But, Brilling said consumers should take the new findings with a grain of salt, so to speak.

Current research is “not enough for the USDA or the national Academy of Nutrition and Dietetics to conclusively put dairy fats in a separate category from other saturated fats,” Brilling wrote. “And, right now, the recommendation is to limit any kind of saturated fat to less than 10 percent of total caloric intake.”

It is very difficult to study the health benefits, or the lack of them, in a specific food, Brilling noted. Isolating the effects of one food can be difficult, as is separating the health effects of diet from those of other things such as exercise, genetics and environmental factors, she said.

But, the benefits of a diverse diet — one that could include whole milk — are clear.

“There is plenty of evidence to support that eating a variety of healthy foods in moderation will help you live long and healthy,” she wrote.

Consumers should aim for a diet including fruits, vegetables, whole grains, fish (once or twice a week), lean meats and fiber, Brilling said.

“You may choose to incorporate whole fat dairy into your healthy diet, but do so in the context of appropriate total calories, variety and balance throughout the day,” she said.

The trend toward whole milk dairy products is also spurred by consumers’ interest in cleaner labels — foods with fewer ingredients — said Ally Gallop, manager of nutrition communications for the New England Dairy and Food Council.

When fat-free diets were in fashion, consumers switched to products that were lower in fat, but higher in sugar, which left them “almost feeling — I don’t want to say — duped,” Gallop said in a phone interview earlier this month.

Now consumers are looking to “take control of what they’re eating,” she said. “If you have an apple on your plate, you know it’s an apple.”

The same is true with milk, she said. “That’s why dairy’s such a cool product.”

The shift toward whole milk signals a bright spot in terms of dairy consumption at a generally difficult time for dairy producers, said Paul Doton, a Barnard dairy farmer and a member of the board of Agri-Mark — a dairy farmer cooperative that makes products such as Cabot cheese. For farmers, growth in whole milk sales means that producing milk that’s high in protein and butterfat can mean a slight boost to their milk checks.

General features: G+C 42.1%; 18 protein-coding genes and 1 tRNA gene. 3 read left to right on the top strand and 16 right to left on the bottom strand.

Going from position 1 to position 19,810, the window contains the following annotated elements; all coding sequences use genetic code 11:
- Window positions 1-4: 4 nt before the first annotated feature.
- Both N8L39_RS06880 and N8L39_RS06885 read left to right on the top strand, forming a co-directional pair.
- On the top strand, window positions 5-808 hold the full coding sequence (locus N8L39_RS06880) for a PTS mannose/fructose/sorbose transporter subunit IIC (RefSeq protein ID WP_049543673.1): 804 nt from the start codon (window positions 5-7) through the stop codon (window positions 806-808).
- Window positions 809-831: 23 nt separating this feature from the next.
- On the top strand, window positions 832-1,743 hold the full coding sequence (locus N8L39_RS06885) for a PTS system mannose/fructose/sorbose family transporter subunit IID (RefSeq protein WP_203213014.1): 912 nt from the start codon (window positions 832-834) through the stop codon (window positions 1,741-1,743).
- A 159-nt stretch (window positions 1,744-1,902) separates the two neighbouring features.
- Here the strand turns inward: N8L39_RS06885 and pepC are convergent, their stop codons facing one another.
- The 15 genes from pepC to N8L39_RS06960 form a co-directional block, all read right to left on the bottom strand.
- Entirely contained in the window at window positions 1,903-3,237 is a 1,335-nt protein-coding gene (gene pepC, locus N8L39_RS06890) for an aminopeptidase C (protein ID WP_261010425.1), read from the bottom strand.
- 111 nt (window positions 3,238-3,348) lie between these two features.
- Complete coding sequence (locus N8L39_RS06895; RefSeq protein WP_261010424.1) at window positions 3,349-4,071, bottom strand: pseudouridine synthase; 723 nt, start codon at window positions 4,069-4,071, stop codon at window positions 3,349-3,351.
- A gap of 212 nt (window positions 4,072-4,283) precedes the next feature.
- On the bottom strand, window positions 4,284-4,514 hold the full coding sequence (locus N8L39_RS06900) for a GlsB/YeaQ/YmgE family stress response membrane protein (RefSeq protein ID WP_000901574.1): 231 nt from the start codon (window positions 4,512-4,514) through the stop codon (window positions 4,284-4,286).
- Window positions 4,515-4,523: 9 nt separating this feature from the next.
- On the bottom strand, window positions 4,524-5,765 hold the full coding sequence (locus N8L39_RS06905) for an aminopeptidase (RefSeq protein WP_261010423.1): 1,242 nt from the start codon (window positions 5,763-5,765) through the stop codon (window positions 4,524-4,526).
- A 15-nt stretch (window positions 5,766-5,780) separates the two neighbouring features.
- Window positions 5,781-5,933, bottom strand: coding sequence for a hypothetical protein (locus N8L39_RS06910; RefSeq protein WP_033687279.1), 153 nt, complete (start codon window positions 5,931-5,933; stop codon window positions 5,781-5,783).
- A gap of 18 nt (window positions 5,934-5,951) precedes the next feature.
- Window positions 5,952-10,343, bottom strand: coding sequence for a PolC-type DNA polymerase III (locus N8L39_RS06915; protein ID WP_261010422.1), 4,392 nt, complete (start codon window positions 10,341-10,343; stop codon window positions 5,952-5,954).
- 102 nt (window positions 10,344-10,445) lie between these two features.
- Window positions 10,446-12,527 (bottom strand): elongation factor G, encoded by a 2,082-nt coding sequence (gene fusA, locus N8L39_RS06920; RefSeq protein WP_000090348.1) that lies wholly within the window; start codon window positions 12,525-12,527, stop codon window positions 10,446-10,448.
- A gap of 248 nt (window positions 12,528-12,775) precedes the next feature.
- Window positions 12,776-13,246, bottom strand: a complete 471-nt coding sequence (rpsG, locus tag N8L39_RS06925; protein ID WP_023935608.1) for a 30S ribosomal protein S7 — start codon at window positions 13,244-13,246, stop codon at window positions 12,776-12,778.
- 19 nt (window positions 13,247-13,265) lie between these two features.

“That’s the area where farmers can have more control over the price,” Doton said.

That, along with producing high quality milk, which is low in bad bacteria, can make a difference for farmers who generally face low milk prices, Doton said.

In the Northeast, farmers earned $18.05 per 100 pounds of milk on average in 2016, about 8 percent less than in 2015, according to the USDA’s Agricultural Marketing Service Dairy Program.

As interest in whole milk products has grown, sales of products such as low- and non-fat cheese have decreased, said Doton.

Amy Huyffer, co-owner of Strafford Organic Creamery and Rockbottom Farm, has also noticed a steep drop in skim milk sales in the past two years.

“A store that would take four or five cases a week is taking one,” she said.

She doesn’t blame consumers for making the switch.

“I drink whole milk,” she said. “I think whole milk is delicious.”

Her customers often tell her that they started buying whole milk for a young child they are weaning from breast feeding, and then, the whole family switches.

“ ‘Now we all drink whole milk because it tastes so good,’ ” is a common refrain, Huyffer said.

For Strafford Organic, the downside of selling less skim milk is that there is less cream to use to make the company’s ice cream. Sometimes, Huyffer feeds the farm’s pigs skim milk in order to ensure she has the cream she needs.

While it might seem like a waste to feed perfectly good milk to pigs, she said, “the pork’s really good.”

And, in the scheme of things that can ruin a farmer’s day — rain while they’re trying to get the hay in or a cow falling ill — having to feed some skim milk to the pigs isn’t the worst, she said.

“We just roll with it,” she said.

Nora Doyle-Burr can be reached at or 603-727-3213.